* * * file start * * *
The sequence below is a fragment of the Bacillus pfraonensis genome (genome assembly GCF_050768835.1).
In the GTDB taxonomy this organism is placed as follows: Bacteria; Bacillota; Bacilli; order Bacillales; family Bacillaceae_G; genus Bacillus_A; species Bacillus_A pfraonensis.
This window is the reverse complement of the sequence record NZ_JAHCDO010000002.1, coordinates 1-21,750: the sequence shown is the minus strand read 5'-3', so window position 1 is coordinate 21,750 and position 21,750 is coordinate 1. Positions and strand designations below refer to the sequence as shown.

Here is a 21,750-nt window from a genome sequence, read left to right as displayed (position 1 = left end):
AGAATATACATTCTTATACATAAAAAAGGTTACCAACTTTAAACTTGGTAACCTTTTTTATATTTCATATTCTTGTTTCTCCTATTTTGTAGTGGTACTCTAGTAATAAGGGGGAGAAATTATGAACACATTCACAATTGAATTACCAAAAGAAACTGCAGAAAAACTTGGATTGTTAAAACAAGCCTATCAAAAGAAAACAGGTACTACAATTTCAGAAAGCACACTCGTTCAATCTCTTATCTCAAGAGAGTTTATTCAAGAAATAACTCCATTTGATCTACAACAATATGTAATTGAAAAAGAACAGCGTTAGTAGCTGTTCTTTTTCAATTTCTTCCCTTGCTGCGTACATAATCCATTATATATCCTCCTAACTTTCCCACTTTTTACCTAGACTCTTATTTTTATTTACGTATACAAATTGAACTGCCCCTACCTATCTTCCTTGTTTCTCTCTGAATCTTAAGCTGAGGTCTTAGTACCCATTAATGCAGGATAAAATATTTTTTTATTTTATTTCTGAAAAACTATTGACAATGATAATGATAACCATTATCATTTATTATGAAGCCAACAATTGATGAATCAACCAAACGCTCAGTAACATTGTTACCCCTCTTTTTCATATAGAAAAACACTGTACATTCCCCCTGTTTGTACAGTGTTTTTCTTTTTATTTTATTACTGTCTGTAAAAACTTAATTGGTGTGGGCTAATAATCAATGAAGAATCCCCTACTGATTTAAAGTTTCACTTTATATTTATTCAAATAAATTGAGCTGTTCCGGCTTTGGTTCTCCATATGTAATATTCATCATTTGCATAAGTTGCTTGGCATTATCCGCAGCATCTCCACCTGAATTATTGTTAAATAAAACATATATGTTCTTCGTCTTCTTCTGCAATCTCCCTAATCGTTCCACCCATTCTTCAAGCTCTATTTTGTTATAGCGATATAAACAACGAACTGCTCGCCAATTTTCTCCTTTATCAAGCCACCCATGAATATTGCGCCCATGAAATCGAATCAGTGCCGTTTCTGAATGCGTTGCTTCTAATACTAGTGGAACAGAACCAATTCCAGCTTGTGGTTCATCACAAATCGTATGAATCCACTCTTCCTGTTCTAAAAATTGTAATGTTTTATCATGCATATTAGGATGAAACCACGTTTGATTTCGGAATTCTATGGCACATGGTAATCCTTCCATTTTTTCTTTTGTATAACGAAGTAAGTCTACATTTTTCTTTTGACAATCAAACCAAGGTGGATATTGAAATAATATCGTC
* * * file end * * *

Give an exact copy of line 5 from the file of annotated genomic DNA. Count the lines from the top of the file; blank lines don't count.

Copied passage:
AGAATATACATTCTTATACATAAAAAAGGTTACCAACTTTAAACTTGGTAACCTTTTTTATATTTCATATTCTTGTTTCTCCTATTTTGTAGTGGTACTCTAGTAATAAGGGGGAGAAATTATGAACACATTCACAATTGAATTACCAAAAGAAACTGCAGAAAAACTTGGATTGTTAAAACAAGCCTATCAAAAGAAAACAGGTACTACAATTTCAGAAAGCACACTCGTTCAATCTCTTATCTCAAGAGAGTTTATTCAAGAAATAACTCCATTTGATCTACAACAATATGTAATTGAAAAAGAACAGCGTTAGTAGCTGTTCTTTTTCAATTTCTTCCCTTGCTGCGTACATAATCCATTATATATCCTCCTAACTTTCCCACTTTTTACCTAGACTCTTATTTTTATTTACGTATACAAATTGAACTGCCCCTACCTATCTTCCTTGTTTCTCTCTGAATCTTAAGCTGAGGTCTTAGTACCCATTAATGCAGGATAAAATATTTTTTTATTTTATTTCTGAAAAACTATTGACAATGATAATGATAACCATTATCATTTATTATGAAGCCAACAATTGATGAATCAACCAAACGCTCAGTAACATTGTTACCCCTCTTTTTCATATAGAAAAACACTGTACATTCCCCCTGTTTGTACAGTGTTTTTCTTTTTATTTTATTACTGTCTGTAAAAACTTAATTGGTGTGGGCTAATAATCAATGAAGAATCCCCTACTGATTTAAAGTTTCACTTTATATTTATTCAAATAAATTGAGCTGTTCCGGCTTTGGTTCTCCATATGTAATATTCATCATTTGCATAAGTTGCTTGGCATTATCCGCAGCATCTCCACCTGAATTATTGTTAAATAAAACATATATGTTCTTCGTCTTCTTCTGCAATCTCCCTAATCGTTCCACCCATTCTTCAAGCTCTATTTTGTTATAGCGATATAAACAACGAACTGCTCGCCAATTTTCTCCTTTATCAAGCCACCCATGAATATTGCGCCCATGAAATCGAATCAGTGCCGTTTCTGAATGCGTTGCTTCTAATACTAGTGGAACAGAACCAATTCCAGCTTGTGGTTCATCACAAATCGTATGAATCCACTCTTCCTGTTCTAAAAATTGTAATGTTTTATCATGCATATTAGGATGAAACCACGTTTGATTTCGGAATTCTATGGCACATGGTAATCCTTCCATTTTTTCTTTTGTATAACGAAGTAAGTCTACATTTTTCTTTTGACAATCAAACCAAGGTGGATATTGAAATAATATCGTC